SAN JOSE, CA — From iTunes to Rhapsody to Microsoft’s forthcoming Zune
player, online music is hot. But Nayio Media thinks consumers are missing
out on a critical element – interactivity.
Armed with several patents, technology and big ambitions, Nayio plans to
launch its community Web site later this month
featuring interactive music titles.
The basic idea brings a type of Karaoke experience to the Web, but it’s
more than that. Consumers will be able to download and purchase songs in
Nayio’s Virtual Music Player (VMP) format, which lets them sing along with
The system then records the song and produces an additional recording
that features only the user singing with all the original background music.
In a demonstration for internetnews.com here, Nayio chief operating
officer Jay Bose easily recorded his own version of Cream’s Sunshine of Your Love.
There will only be a small number
of titles in VMP format at the beta launch later this month, but Bose said
he expects that number to grow rapidly as more music publishers see the
“Music publishers have a lot of older titles no one is buying for 99
cents, but this is a way to renew interest in those titles,” said Bose.
Pricing for songs that might sell for 99 cents online elsewhere, would
be $1.49 in VMP format because of the extra interactive and personalization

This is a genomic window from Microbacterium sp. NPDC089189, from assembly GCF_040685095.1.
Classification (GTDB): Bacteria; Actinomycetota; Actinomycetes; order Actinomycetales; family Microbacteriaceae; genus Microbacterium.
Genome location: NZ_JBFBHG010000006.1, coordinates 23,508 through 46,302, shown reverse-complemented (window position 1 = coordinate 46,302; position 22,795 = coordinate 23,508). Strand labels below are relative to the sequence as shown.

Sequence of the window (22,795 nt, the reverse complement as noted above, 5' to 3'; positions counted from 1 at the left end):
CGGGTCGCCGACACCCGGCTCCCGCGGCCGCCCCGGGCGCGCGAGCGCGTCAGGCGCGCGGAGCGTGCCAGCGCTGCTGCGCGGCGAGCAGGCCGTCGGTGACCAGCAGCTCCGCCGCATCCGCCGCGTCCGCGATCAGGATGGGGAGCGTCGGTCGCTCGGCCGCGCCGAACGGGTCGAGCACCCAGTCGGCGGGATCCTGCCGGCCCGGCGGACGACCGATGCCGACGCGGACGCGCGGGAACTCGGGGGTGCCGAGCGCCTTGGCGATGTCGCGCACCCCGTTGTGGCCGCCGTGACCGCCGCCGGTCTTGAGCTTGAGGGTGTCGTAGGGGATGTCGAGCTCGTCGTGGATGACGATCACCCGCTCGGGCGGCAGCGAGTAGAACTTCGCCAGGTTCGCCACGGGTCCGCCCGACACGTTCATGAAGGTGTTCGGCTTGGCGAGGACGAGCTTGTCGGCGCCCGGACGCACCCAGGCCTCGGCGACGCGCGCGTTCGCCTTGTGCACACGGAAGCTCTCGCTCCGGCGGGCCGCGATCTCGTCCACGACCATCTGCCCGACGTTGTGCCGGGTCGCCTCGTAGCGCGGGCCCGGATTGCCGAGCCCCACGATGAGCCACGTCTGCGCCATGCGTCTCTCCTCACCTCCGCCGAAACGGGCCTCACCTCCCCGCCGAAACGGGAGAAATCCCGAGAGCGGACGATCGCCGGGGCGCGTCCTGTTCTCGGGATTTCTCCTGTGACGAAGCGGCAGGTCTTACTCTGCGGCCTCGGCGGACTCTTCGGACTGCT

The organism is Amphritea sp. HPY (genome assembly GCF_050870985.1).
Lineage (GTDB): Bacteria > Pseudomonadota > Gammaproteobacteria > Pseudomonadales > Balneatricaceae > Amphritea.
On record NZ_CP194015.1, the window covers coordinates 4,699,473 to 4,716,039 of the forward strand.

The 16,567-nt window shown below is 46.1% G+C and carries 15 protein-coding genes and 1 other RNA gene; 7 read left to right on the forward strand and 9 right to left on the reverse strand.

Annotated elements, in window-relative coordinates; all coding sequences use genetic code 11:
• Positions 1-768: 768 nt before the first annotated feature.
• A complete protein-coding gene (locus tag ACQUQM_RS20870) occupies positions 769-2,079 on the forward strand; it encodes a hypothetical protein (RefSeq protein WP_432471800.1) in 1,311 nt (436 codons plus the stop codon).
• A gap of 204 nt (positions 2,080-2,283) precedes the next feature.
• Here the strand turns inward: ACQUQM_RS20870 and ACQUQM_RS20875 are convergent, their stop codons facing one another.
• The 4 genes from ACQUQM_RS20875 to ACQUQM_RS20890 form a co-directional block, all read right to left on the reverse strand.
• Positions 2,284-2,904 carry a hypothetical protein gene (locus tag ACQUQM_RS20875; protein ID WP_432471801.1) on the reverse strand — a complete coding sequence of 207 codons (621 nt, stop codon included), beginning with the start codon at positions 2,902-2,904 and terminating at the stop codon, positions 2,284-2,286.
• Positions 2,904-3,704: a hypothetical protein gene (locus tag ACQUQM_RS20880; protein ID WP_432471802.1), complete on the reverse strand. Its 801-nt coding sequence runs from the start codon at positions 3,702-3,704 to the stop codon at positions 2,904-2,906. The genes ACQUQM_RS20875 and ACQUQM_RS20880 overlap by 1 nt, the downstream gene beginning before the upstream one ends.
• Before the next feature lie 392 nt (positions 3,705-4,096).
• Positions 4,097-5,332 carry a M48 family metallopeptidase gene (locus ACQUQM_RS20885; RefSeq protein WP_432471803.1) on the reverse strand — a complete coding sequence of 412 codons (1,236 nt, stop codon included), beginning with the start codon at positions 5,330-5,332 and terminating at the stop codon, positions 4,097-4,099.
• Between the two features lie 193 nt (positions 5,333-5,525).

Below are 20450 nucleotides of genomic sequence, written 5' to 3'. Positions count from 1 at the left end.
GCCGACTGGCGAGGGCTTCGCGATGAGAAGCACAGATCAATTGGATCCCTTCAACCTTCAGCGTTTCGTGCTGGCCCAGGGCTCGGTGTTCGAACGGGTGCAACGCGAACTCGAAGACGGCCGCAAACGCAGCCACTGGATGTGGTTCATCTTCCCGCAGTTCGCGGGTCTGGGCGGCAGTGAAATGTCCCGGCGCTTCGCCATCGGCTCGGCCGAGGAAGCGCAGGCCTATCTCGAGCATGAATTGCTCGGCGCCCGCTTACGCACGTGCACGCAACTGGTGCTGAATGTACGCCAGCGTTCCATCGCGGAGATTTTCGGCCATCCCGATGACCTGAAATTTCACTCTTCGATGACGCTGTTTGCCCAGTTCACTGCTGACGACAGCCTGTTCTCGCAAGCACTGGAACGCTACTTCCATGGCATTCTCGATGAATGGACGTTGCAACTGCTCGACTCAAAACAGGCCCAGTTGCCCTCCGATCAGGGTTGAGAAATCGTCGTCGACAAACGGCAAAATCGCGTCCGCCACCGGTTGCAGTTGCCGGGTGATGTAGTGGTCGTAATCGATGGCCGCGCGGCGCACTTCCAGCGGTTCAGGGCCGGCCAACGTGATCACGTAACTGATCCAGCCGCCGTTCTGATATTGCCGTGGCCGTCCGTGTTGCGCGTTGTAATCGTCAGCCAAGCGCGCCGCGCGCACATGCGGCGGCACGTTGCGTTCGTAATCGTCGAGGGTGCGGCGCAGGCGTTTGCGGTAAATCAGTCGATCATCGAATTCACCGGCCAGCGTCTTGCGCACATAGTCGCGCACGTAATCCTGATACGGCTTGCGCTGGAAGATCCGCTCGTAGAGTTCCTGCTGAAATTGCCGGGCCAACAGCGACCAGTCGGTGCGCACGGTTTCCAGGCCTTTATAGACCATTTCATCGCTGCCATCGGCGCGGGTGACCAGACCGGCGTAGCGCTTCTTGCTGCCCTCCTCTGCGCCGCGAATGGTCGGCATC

features, he said.
“The Web site is going to be like American Idol meets YouTube,” said
Naiyo users will be able to post their efforts for others to judge, and there are plans to offer prizes for those voted the best. There will also be a variety of customization options, such as background videos you can add to each custom track.
Naiyo is a Delaware Corp. based in San Mateo, Calif. The company also has
offices in Seoul, South Korea. SK Telecom, Korea’s leading mobile carrier, has a
nine percent investment in Nayio.
SK Telcom licenses a Naiyo technology called “search music by humming,” which will be part of the Web site. As the name implies, the technology, developed by Nayio founder and CEO Ky Hyun Joo, essentially lets users search for music by humming a few bars of the song they’re looking for.
In South Korea, SK Telecom offers the humming search as part of its
phone service options. After the system finds the song, users can listen to
a clip and purchase a complete version, which is downloaded to their phone.
Naiyo Media was one of several vendors presenting at a media day here for
iPark, a technology incubator funded by the South Korean government.
Kevin Lee, chief executive director of iPark, said South Korean firms
have been looking for opportunities to export more technology to the U.S.,
particularly enhanced cell phones, which have been more
popular in Asia and Europe.
“There’s no killer mobile application yet, but I think mobile video,
streaming and TV could be a major driver,” he said.